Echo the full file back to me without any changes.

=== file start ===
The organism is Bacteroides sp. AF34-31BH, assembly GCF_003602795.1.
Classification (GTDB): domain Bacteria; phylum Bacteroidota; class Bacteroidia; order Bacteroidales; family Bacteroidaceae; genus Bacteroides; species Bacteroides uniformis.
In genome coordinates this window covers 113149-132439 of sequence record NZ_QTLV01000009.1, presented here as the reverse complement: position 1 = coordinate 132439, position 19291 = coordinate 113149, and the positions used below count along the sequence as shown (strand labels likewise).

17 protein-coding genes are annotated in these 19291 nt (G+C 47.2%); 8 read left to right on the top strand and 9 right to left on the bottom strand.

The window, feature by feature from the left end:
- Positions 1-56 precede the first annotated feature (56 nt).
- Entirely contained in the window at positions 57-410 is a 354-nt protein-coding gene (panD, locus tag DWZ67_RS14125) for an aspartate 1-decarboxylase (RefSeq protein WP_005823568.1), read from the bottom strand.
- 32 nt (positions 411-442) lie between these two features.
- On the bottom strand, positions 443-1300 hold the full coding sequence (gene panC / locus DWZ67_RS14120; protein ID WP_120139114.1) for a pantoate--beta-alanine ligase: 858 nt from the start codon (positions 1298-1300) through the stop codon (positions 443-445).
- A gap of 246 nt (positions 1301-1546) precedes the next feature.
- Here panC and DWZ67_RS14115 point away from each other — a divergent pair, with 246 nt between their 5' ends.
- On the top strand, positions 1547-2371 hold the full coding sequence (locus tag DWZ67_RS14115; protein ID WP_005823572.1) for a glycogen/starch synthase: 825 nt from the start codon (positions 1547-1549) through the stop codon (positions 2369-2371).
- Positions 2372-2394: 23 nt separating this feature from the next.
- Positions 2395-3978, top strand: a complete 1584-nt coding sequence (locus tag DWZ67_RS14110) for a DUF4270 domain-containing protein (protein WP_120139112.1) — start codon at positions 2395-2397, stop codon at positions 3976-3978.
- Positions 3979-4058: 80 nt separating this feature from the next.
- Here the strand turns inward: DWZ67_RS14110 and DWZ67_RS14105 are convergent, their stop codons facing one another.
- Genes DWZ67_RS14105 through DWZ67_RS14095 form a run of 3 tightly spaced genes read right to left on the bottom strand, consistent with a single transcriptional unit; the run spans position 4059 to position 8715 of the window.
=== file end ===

The organism is Bacteroides sp. AF34-31BH, assembly GCF_003602795.1.
Classification (GTDB): domain Bacteria; phylum Bacteroidota; class Bacteroidia; order Bacteroidales; family Bacteroidaceae; genus Bacteroides; species Bacteroides uniformis.
In genome coordinates this window covers 113149-132439 of sequence record NZ_QTLV01000009.1, presented here as the reverse complement: position 1 = coordinate 132439, position 19291 = coordinate 113149, and the positions used below count along the sequence as shown (strand labels likewise).

17 protein-coding genes are annotated in these 19291 nt (G+C 47.2%); 8 read left to right on the top strand and 9 right to left on the bottom strand.

The window, feature by feature from the left end:
- Positions 1-56 precede the first annotated feature (56 nt).
- Entirely contained in the window at positions 57-410 is a 354-nt protein-coding gene (panD, locus tag DWZ67_RS14125) for an aspartate 1-decarboxylase (RefSeq protein WP_005823568.1), read from the bottom strand.
- 32 nt (positions 411-442) lie between these two features.
- On the bottom strand, positions 443-1300 hold the full coding sequence (gene panC / locus DWZ67_RS14120; protein ID WP_120139114.1) for a pantoate--beta-alanine ligase: 858 nt from the start codon (positions 1298-1300) through the stop codon (positions 443-445).
- A gap of 246 nt (positions 1301-1546) precedes the next feature.
- Here panC and DWZ67_RS14115 point away from each other — a divergent pair, with 246 nt between their 5' ends.
- On the top strand, positions 1547-2371 hold the full coding sequence (locus tag DWZ67_RS14115; protein ID WP_005823572.1) for a glycogen/starch synthase: 825 nt from the start codon (positions 1547-1549) through the stop codon (positions 2369-2371).
- Positions 2372-2394: 23 nt separating this feature from the next.
- Positions 2395-3978, top strand: a complete 1584-nt coding sequence (locus tag DWZ67_RS14110) for a DUF4270 domain-containing protein (protein WP_120139112.1) — start codon at positions 2395-2397, stop codon at positions 3976-3978.
- Positions 3979-4058: 80 nt separating this feature from the next.
- Here the strand turns inward: DWZ67_RS14110 and DWZ67_RS14105 are convergent, their stop codons facing one another.
- Genes DWZ67_RS14105 through DWZ67_RS14095 form a run of 3 tightly spaced genes read right to left on the bottom strand, consistent with a single transcriptional unit; the run spans position 4059 to position 8715 of the window.